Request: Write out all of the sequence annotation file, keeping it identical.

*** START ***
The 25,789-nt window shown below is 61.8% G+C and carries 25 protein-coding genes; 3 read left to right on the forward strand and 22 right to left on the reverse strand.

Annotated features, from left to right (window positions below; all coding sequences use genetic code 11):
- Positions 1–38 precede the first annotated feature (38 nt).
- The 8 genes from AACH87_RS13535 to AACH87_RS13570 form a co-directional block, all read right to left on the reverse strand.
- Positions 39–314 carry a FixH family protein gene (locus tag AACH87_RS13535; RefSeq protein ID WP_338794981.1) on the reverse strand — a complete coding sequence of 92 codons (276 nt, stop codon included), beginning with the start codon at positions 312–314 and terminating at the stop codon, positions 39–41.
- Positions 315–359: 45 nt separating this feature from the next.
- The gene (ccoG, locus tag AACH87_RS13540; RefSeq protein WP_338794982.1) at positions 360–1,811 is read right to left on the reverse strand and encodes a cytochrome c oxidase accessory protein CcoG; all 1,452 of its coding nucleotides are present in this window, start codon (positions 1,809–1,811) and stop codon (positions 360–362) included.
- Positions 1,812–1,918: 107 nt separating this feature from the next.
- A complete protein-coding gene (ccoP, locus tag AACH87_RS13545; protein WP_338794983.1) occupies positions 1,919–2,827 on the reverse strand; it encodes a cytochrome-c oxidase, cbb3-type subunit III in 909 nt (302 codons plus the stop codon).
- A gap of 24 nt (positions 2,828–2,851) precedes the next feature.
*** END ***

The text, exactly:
The 25,789-nt window shown below is 61.8% G+C and carries 25 protein-coding genes; 3 read left to right on the forward strand and 22 right to left on the reverse strand.

Annotated features, from left to right (window positions below; all coding sequences use genetic code 11):
- Positions 1–38 precede the first annotated feature (38 nt).
- The 8 genes from AACH87_RS13535 to AACH87_RS13570 form a co-directional block, all read right to left on the reverse strand.
- Positions 39–314 carry a FixH family protein gene (locus tag AACH87_RS13535; RefSeq protein ID WP_338794981.1) on the reverse strand — a complete coding sequence of 92 codons (276 nt, stop codon included), beginning with the start codon at positions 312–314 and terminating at the stop codon, positions 39–41.
- Positions 315–359: 45 nt separating this feature from the next.
- The gene (ccoG, locus tag AACH87_RS13540; RefSeq protein WP_338794982.1) at positions 360–1,811 is read right to left on the reverse strand and encodes a cytochrome c oxidase accessory protein CcoG; all 1,452 of its coding nucleotides are present in this window, start codon (positions 1,809–1,811) and stop codon (positions 360–362) included.
- Positions 1,812–1,918: 107 nt separating this feature from the next.
- A complete protein-coding gene (ccoP, locus tag AACH87_RS13545; protein WP_338794983.1) occupies positions 1,919–2,827 on the reverse strand; it encodes a cytochrome-c oxidase, cbb3-type subunit III in 909 nt (302 codons plus the stop codon).
- A gap of 24 nt (positions 2,828–2,851) precedes the next feature.